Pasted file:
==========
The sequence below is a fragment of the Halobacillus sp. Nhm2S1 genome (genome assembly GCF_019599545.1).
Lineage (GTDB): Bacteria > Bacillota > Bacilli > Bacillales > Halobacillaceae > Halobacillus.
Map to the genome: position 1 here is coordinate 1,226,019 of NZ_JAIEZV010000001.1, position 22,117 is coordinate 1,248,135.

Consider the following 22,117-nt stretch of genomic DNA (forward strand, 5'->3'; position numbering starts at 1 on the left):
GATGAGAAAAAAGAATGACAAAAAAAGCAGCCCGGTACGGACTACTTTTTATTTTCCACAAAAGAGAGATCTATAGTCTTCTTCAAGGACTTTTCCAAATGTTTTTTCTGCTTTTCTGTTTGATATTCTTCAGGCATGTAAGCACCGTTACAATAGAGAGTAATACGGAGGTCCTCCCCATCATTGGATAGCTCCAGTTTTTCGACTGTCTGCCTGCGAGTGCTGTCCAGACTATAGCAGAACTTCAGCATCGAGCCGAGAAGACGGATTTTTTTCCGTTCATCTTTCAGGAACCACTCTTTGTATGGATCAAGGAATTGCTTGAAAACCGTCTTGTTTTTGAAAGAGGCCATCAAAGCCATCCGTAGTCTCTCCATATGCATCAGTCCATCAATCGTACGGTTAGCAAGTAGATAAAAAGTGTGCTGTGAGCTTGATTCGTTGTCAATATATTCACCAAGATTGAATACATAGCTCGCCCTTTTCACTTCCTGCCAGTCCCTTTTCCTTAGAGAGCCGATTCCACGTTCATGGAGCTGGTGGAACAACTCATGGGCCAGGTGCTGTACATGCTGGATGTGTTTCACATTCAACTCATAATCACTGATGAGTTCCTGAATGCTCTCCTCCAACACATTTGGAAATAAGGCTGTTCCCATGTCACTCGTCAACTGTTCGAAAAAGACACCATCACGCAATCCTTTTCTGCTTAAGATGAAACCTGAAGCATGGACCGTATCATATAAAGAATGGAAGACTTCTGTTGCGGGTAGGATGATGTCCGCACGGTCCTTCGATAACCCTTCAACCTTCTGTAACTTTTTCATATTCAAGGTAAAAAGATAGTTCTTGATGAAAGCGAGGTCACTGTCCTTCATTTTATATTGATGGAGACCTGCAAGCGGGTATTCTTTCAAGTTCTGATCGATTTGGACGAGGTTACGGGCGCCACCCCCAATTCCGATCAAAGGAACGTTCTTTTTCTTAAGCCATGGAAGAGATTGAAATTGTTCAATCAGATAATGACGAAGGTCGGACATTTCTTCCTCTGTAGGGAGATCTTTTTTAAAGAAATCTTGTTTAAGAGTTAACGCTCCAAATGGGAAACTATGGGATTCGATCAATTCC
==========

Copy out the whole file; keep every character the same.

The sequence below is a fragment of the Halobacillus sp. Nhm2S1 genome (genome assembly GCF_019599545.1).
Lineage (GTDB): Bacteria > Bacillota > Bacilli > Bacillales > Halobacillaceae > Halobacillus.
Map to the genome: position 1 here is coordinate 1,226,019 of NZ_JAIEZV010000001.1, position 22,117 is coordinate 1,248,135.

Consider the following 22,117-nt stretch of genomic DNA (forward strand, 5'->3'; position numbering starts at 1 on the left):
GATGAGAAAAAAGAATGACAAAAAAAGCAGCCCGGTACGGACTACTTTTTATTTTCCACAAAAGAGAGATCTATAGTCTTCTTCAAGGACTTTTCCAAATGTTTTTTCTGCTTTTCTGTTTGATATTCTTCAGGCATGTAAGCACCGTTACAATAGAGAGTAATACGGAGGTCCTCCCCATCATTGGATAGCTCCAGTTTTTCGACTGTCTGCCTGCGAGTGCTGTCCAGACTATAGCAGAACTTCAGCATCGAGCCGAGAAGACGGATTTTTTTCCGTTCATCTTTCAGGAACCACTCTTTGTATGGATCAAGGAATTGCTTGAAAACCGTCTTGTTTTTGAAAGAGGCCATCAAAGCCATCCGTAGTCTCTCCATATGCATCAGTCCATCAATCGTACGGTTAGCAAGTAGATAAAAAGTGTGCTGTGAGCTTGATTCGTTGTCAATATATTCACCAAGATTGAATACATAGCTCGCCCTTTTCACTTCCTGCCAGTCCCTTTTCCTTAGAGAGCCGATTCCACGTTCATGGAGCTGGTGGAACAACTCATGGGCCAGGTGCTGTACATGCTGGATGTGTTTCACATTCAACTCATAATCACTGATGAGTTCCTGAATGCTCTCCTCCAACACATTTGGAAATAAGGCTGTTCCCATGTCACTCGTCAACTGTTCGAAAAAGACACCATCACGCAATCCTTTTCTGCTTAAGATGAAACCTGAAGCATGGACCGTATCATATAAAGAATGGAAGACTTCTGTTGCGGGTAGGATGATGTCCGCACGGTCCTTCGATAACCCTTCAACCTTCTGTAACTTTTTCATATTCAAGGTAAAAAGATAGTTCTTGATGAAAGCGAGGTCACTGTCCTTCATTTTATATTGATGGAGACCTGCAAGCGGGTATTCTTTCAAGTTCTGATCGATTTGGACGAGGTTACGGGCGCCACCCCCAATTCCGATCAAAGGAACGTTCTTTTTCTTAAGCCATGGAAGAGATTGAAATTGTTCAATCAGATAATGACGAAGGTCGGACATTTCTTCCTCTGTAGGGAGATCTTTTTTAAAGAAATCTTGTTTAAGAGTTAACGCTCCAAATGGGAAACTATGGGATTCGATCAATTCC